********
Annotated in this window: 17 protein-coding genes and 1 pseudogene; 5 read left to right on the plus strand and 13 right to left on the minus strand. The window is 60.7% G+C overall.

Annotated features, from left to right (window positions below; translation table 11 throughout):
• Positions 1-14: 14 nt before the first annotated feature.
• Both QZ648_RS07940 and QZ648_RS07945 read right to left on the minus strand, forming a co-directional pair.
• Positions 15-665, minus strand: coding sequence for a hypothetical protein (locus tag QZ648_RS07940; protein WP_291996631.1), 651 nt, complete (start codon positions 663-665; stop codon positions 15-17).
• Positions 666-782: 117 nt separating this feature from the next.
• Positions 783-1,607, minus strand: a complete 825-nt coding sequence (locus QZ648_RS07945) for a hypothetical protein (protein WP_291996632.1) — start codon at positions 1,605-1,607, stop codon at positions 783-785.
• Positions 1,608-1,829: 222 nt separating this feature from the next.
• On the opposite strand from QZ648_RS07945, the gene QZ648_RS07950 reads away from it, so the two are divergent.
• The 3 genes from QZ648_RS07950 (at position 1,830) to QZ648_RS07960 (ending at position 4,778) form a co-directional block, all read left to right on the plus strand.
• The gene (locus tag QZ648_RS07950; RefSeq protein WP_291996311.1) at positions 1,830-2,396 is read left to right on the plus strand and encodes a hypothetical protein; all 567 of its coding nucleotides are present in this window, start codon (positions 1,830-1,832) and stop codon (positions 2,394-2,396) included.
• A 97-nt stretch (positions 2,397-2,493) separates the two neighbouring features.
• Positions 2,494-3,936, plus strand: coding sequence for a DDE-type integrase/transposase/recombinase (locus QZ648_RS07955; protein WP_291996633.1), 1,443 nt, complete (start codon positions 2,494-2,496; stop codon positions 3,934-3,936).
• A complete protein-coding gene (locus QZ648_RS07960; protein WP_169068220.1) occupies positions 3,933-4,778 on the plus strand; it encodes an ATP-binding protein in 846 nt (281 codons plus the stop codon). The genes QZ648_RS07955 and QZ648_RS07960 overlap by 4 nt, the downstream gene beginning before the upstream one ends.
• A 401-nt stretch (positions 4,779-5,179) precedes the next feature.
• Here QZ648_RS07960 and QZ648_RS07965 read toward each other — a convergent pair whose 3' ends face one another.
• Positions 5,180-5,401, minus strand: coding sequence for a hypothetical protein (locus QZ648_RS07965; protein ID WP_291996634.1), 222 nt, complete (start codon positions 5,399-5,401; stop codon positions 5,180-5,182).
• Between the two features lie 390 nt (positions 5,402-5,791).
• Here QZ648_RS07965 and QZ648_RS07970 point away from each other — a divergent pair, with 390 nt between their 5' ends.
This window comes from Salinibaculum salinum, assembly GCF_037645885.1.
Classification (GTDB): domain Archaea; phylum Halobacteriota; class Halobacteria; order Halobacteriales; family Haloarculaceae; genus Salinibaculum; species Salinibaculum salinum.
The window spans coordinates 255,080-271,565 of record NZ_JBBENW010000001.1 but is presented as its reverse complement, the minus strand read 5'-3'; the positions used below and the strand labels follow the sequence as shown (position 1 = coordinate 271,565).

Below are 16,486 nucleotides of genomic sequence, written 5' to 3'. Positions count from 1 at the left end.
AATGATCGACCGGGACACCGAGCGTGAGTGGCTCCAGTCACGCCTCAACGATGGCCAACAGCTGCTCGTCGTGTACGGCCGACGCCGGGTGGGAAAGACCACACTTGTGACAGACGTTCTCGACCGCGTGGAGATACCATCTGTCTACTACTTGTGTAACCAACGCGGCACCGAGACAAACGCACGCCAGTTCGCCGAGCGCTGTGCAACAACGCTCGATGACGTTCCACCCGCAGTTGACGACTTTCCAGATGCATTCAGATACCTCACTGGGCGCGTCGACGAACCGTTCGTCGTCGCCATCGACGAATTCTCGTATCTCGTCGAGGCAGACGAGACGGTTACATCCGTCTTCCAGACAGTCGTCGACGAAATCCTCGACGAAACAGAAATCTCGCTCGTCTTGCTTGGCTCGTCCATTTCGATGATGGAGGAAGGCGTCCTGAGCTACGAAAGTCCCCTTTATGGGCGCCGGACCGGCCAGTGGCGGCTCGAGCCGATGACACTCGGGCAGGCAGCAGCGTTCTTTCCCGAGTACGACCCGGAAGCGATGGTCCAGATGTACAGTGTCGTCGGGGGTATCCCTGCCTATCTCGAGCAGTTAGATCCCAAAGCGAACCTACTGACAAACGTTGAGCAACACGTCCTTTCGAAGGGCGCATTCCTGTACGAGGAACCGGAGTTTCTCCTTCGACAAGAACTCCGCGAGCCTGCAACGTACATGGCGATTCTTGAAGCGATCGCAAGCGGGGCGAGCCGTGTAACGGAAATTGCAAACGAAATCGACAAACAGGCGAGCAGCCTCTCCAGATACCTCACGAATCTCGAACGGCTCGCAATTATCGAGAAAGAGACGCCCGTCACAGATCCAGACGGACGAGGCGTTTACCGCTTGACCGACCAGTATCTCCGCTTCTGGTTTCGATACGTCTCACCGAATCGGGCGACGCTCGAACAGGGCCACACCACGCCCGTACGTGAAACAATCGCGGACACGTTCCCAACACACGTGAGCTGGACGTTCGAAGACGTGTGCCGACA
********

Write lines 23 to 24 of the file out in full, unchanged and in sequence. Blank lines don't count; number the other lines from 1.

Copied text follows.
Below are 16,486 nucleotides of genomic sequence, written 5' to 3'. Positions count from 1 at the left end.
AATGATCGACCGGGACACCGAGCGTGAGTGGCTCCAGTCACGCCTCAACGATGGCCAACAGCTGCTCGTCGTGTACGGCCGACGCCGGGTGGGAAAGACCACACTTGTGACAGACGTTCTCGACCGCGTGGAGATACCATCTGTCTACTACTTGTGTAACCAACGCGGCACCGAGACAAACGCACGCCAGTTCGCCGAGCGCTGTGCAACAACGCTCGATGACGTTCCACCCGCAGTTGACGACTTTCCAGATGCATTCAGATACCTCACTGGGCGCGTCGACGAACCGTTCGTCGTCGCCATCGACGAATTCTCGTATCTCGTCGAGGCAGACGAGACGGTTACATCCGTCTTCCAGACAGTCGTCGACGAAATCCTCGACGAAACAGAAATCTCGCTCGTCTTGCTTGGCTCGTCCATTTCGATGATGGAGGAAGGCGTCCTGAGCTACGAAAGTCCCCTTTATGGGCGCCGGACCGGCCAGTGGCGGCTCGAGCCGATGACACTCGGGCAGGCAGCAGCGTTCTTTCCCGAGTACGACCCGGAAGCGATGGTCCAGATGTACAGTGTCGTCGGGGGTATCCCTGCCTATCTCGAGCAGTTAGATCCCAAAGCGAACCTACTGACAAACGTTGAGCAACACGTCCTTTCGAAGGGCGCATTCCTGTACGAGGAACCGGAGTTTCTCCTTCGACAAGAACTCCGCGAGCCTGCAACGTACATGGCGATTCTTGAAGCGATCGCAAGCGGGGCGAGCCGTGTAACGGAAATTGCAAACGAAATCGACAAACAGGCGAGCAGCCTCTCCAGATACCTCACGAATCTCGAACGGCTCGCAATTATCGAGAAAGAGACGCCCGTCACAGATCCAGACGGACGAGGCGTTTACCGCTTGACCGACCAGTATCTCCGCTTCTGGTTTCGATACGTCTCACCGAATCGGGCGACGCTCGAACAGGGCCACACCACGCCCGTACGTGAAACAATCGCGGACACGTTCCCAACACACGTGAGCTGGACGTTCGAAGACGTGTGCCGACA